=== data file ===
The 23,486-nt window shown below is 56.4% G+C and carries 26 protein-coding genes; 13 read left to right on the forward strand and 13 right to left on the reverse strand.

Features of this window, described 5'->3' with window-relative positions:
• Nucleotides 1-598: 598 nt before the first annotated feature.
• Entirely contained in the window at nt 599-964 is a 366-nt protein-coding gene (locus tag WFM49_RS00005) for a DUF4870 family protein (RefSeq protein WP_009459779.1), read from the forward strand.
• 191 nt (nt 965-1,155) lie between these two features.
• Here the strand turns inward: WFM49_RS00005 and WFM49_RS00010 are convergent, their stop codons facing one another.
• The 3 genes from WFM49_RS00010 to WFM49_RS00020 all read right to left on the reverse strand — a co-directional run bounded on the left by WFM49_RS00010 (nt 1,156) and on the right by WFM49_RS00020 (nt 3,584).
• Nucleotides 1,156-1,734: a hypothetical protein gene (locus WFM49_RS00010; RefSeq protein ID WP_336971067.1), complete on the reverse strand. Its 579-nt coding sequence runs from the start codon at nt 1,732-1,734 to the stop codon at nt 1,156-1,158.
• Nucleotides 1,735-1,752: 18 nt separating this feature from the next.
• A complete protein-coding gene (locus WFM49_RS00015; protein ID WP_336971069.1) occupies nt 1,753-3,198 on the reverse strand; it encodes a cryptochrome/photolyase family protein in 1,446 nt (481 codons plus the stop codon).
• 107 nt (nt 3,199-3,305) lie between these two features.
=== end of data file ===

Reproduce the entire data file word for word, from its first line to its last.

The 23,486-nt window shown below is 56.4% G+C and carries 26 protein-coding genes; 13 read left to right on the forward strand and 13 right to left on the reverse strand.

Features of this window, described 5'->3' with window-relative positions:
• Nucleotides 1-598: 598 nt before the first annotated feature.
• Entirely contained in the window at nt 599-964 is a 366-nt protein-coding gene (locus tag WFM49_RS00005) for a DUF4870 family protein (RefSeq protein WP_009459779.1), read from the forward strand.
• 191 nt (nt 965-1,155) lie between these two features.
• Here the strand turns inward: WFM49_RS00005 and WFM49_RS00010 are convergent, their stop codons facing one another.
• The 3 genes from WFM49_RS00010 to WFM49_RS00020 all read right to left on the reverse strand — a co-directional run bounded on the left by WFM49_RS00010 (nt 1,156) and on the right by WFM49_RS00020 (nt 3,584).
• Nucleotides 1,156-1,734: a hypothetical protein gene (locus WFM49_RS00010; RefSeq protein ID WP_336971067.1), complete on the reverse strand. Its 579-nt coding sequence runs from the start codon at nt 1,732-1,734 to the stop codon at nt 1,156-1,158.
• Nucleotides 1,735-1,752: 18 nt separating this feature from the next.
• A complete protein-coding gene (locus WFM49_RS00015; protein ID WP_336971069.1) occupies nt 1,753-3,198 on the reverse strand; it encodes a cryptochrome/photolyase family protein in 1,446 nt (481 codons plus the stop codon).
• 107 nt (nt 3,199-3,305) lie between these two features.